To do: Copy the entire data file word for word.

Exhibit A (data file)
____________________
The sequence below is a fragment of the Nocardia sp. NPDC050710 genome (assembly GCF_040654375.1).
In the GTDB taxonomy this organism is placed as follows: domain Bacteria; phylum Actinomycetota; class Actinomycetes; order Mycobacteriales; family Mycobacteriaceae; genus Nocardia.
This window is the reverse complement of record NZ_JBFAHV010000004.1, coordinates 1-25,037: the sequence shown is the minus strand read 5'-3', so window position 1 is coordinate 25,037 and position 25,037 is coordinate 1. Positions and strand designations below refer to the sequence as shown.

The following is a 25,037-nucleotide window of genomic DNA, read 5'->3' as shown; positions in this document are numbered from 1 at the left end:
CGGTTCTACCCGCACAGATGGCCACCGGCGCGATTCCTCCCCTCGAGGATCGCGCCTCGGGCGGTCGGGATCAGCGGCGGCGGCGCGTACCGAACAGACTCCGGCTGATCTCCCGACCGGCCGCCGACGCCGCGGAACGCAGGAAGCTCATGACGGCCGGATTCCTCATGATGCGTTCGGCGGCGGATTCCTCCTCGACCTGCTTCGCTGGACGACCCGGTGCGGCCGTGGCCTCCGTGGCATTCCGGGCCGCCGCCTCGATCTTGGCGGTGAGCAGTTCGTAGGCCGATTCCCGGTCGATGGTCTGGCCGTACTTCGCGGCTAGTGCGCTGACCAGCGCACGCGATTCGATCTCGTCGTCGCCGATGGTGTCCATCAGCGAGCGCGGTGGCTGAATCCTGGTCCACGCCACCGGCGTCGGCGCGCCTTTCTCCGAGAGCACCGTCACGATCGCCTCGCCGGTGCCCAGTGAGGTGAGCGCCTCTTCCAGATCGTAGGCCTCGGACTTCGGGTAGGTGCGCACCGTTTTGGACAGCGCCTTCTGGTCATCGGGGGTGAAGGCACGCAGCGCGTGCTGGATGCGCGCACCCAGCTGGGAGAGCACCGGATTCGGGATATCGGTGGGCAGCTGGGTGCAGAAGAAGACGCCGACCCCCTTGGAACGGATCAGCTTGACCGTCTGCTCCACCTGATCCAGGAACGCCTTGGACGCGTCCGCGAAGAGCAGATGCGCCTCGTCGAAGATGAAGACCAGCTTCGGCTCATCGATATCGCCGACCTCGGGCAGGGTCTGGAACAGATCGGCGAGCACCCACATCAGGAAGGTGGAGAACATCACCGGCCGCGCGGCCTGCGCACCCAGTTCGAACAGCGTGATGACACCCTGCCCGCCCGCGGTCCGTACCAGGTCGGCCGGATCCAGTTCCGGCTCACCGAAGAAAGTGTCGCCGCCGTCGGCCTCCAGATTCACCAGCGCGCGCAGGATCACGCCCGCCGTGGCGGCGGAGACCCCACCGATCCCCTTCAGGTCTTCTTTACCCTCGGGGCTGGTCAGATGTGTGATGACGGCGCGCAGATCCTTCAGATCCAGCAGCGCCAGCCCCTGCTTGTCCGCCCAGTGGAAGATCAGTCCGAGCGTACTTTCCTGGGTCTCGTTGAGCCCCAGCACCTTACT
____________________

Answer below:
The sequence below is a fragment of the Nocardia sp. NPDC050710 genome (assembly GCF_040654375.1).
In the GTDB taxonomy this organism is placed as follows: domain Bacteria; phylum Actinomycetota; class Actinomycetes; order Mycobacteriales; family Mycobacteriaceae; genus Nocardia.
This window is the reverse complement of record NZ_JBFAHV010000004.1, coordinates 1-25,037: the sequence shown is the minus strand read 5'-3', so window position 1 is coordinate 25,037 and position 25,037 is coordinate 1. Positions and strand designations below refer to the sequence as shown.

The following is a 25,037-nucleotide window of genomic DNA, read 5'->3' as shown; positions in this document are numbered from 1 at the left end:
CGGTTCTACCCGCACAGATGGCCACCGGCGCGATTCCTCCCCTCGAGGATCGCGCCTCGGGCGGTCGGGATCAGCGGCGGCGGCGCGTACCGAACAGACTCCGGCTGATCTCCCGACCGGCCGCCGACGCCGCGGAACGCAGGAAGCTCATGACGGCCGGATTCCTCATGATGCGTTCGGCGGCGGATTCCTCCTCGACCTGCTTCGCTGGACGACCCGGTGCGGCCGTGGCCTCCGTGGCATTCCGGGCCGCCGCCTCGATCTTGGCGGTGAGCAGTTCGTAGGCCGATTCCCGGTCGATGGTCTGGCCGTACTTCGCGGCTAGTGCGCTGACCAGCGCACGCGATTCGATCTCGTCGTCGCCGATGGTGTCCATCAGCGAGCGCGGTGGCTGAATCCTGGTCCACGCCACCGGCGTCGGCGCGCCTTTCTCCGAGAGCACCGTCACGATCGCCTCGCCGGTGCCCAGTGAGGTGAGCGCCTCTTCCAGATCGTAGGCCTCGGACTTCGGGTAGGTGCGCACCGTTTTGGACAGCGCCTTCTGGTCATCGGGGGTGAAGGCACGCAGCGCGTGCTGGATGCGCGCACCCAGCTGGGAGAGCACCGGATTCGGGATATCGGTGGGCAGCTGGGTGCAGAAGAAGACGCCGACCCCCTTGGAACGGATCAGCTTGACCGTCTGCTCCACCTGATCCAGGAACGCCTTGGACGCGTCCGCGAAGAGCAGATGCGCCTCGTCGAAGATGAAGACCAGCTTCGGCTCATCGATATCGCCGACCTCGGGCAGGGTCTGGAACAGATCGGCGAGCACCCACATCAGGAAGGTGGAGAACATCACCGGCCGCGCGGCCTGCGCACCCAGTTCGAACAGCGTGATGACACCCTGCCCGCCCGCGGTCCGTACCAGGTCGGCCGGATCCAGTTCCGGCTCACCGAAGAAAGTGTCGCCGCCGTCGGCCTCCAGATTCACCAGCGCGCGCAGGATCACGCCCGCCGTGGCGGCGGAGACCCCACCGATCCCCTTCAGGTCTTCTTTACCCTCGGGGCTGGTCAGATGTGTGATGACGGCGCGCAGATCCTTCAGATCCAGCAGCGCCAGCCCCTGCTTGTCCGCCCAGTGGAAGATCAGTCCGAGCGTACTTTCCTGGGTCTCGTTGAGCCCCAGCACCTTACT